Top 5 issues on the table for Israeli-Palestinian talks

4. Refugees

Grace Kassab/AP
Palestinians play billiards in the Palestinian refugee camp of Ein el-Hilweh near the southern port city of Sidon, Lebanon, in this photo taken July 15.

Following the 1948 and 1967 wars, hundreds of thousands of Palestinians fled their homes in Israel, both out of fear and because of Israeli force.

In 1950, the UN Relief and Works Agency recorded almost 1 million refugees in what is now the West Bank and Gaza Strip, as well as Jordan, Lebanon, and Syria. Today, there are more than 4.5 million refugees in the region, and almost 1.5 million of those refugees remain in UN-run refugee camps.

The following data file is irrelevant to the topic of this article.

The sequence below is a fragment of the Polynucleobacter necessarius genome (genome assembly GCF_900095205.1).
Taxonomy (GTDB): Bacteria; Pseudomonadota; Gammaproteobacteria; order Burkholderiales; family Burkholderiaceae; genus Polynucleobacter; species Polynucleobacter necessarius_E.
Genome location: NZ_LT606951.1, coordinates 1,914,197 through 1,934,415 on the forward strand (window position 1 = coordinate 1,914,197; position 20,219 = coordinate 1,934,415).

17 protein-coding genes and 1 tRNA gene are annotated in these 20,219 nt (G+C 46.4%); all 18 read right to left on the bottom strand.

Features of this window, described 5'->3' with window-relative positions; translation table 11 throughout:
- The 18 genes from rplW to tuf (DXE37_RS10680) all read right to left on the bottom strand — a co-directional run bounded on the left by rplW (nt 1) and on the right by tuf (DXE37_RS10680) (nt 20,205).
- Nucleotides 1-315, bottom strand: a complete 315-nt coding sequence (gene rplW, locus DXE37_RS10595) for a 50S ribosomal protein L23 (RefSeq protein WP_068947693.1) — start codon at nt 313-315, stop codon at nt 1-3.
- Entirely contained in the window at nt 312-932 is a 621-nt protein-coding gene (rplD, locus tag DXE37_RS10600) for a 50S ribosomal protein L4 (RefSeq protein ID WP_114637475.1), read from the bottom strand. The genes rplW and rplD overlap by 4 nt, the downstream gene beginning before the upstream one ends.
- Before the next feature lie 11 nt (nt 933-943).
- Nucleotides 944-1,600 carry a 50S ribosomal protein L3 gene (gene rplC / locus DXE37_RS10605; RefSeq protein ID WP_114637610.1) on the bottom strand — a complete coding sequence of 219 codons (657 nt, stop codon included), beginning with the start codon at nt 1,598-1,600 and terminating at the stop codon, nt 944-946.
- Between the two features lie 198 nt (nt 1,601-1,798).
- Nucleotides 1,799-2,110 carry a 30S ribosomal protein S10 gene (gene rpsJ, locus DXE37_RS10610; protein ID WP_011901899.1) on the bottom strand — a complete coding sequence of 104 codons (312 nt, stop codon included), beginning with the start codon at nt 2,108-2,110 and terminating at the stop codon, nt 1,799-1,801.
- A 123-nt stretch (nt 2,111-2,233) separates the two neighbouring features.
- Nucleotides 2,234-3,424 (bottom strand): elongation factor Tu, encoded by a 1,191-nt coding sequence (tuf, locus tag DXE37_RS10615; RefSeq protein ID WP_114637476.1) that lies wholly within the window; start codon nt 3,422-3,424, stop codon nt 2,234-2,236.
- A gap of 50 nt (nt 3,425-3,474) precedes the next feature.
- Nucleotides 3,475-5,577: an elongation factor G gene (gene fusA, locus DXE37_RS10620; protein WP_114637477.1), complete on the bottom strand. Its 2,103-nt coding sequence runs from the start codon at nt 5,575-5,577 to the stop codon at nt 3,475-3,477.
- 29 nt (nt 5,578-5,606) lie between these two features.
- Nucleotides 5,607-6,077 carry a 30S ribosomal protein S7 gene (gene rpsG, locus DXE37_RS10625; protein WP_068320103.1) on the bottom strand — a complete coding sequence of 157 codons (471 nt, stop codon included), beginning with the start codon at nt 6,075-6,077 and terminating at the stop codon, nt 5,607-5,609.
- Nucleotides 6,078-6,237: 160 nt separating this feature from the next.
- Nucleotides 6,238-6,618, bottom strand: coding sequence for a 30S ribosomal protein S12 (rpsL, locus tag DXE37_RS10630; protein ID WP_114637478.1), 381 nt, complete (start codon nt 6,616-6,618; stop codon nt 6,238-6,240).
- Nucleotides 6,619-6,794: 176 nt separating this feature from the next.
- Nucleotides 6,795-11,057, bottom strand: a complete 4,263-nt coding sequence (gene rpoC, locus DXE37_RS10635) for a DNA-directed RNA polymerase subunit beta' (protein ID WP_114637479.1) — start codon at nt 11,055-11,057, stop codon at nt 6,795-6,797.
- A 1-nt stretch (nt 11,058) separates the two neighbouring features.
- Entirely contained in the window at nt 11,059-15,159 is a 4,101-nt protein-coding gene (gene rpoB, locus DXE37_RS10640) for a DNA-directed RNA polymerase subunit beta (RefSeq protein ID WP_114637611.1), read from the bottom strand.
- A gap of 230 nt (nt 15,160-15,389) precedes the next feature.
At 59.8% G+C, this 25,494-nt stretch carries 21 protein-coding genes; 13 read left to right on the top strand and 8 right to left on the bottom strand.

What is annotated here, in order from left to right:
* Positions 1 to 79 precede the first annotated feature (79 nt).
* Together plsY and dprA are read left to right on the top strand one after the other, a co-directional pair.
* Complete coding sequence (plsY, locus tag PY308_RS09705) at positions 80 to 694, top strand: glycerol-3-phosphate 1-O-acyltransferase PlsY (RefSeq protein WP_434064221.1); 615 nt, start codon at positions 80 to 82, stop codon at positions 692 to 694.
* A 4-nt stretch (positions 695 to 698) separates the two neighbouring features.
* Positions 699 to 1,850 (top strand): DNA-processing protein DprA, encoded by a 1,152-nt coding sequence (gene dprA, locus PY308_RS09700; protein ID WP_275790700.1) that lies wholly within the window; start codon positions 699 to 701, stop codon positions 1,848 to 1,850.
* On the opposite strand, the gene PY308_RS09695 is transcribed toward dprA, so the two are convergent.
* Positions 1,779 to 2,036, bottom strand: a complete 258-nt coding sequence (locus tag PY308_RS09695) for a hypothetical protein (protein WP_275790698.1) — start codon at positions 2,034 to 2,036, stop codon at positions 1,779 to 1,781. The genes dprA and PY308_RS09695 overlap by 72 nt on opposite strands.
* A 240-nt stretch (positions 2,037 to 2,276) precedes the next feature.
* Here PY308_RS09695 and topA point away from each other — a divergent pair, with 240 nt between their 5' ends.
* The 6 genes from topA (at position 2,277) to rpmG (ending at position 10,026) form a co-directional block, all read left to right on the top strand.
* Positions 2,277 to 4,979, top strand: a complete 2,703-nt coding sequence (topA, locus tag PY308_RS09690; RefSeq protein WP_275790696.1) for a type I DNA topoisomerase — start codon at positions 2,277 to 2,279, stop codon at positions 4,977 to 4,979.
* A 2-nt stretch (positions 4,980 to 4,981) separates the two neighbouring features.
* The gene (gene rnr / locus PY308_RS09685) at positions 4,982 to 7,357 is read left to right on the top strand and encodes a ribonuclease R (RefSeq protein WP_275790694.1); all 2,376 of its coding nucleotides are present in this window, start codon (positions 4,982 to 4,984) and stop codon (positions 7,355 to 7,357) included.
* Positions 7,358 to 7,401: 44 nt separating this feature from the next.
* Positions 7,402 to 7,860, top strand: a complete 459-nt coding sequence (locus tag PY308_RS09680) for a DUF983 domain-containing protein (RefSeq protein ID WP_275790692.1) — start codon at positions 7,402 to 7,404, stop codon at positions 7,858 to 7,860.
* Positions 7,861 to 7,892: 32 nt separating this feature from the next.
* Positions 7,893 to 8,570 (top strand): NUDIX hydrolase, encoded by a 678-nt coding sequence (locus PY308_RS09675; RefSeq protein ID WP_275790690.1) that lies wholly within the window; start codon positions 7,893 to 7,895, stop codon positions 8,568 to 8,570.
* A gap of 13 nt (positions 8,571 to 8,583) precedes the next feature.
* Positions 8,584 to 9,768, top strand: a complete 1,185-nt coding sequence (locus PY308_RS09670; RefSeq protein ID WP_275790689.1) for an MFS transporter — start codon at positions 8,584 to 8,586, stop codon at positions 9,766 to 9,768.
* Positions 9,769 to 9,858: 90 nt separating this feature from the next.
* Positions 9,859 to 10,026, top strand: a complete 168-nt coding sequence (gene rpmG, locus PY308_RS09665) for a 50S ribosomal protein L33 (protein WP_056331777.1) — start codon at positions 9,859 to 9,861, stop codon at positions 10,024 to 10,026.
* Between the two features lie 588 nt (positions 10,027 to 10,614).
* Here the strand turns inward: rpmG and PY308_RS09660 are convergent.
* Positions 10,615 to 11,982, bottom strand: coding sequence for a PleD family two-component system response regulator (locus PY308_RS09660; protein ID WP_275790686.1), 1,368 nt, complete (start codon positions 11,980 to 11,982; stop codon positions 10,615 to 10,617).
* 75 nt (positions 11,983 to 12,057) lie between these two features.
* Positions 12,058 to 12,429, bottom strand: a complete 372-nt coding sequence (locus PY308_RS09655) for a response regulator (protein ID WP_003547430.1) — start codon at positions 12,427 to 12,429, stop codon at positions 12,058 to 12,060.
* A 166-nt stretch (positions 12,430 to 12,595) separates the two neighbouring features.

Most Palestinians insist on the “right of return” to their homes in Israel, but few Israelis support this idea. One alternative proposed by Israel is financial compensation for Palestinian refugees instead of the right to return to their family homes.

But Arab countries aren't keen to have the burgeoning Palestinian refugee population become a permanent presence. Palestinians in Arab countries, particularly Lebanon and Jordan, have faced discrimination and lack many of the rights given to those countries’ citizens. The limitations often make it more difficult for the refugees to find work and housing.

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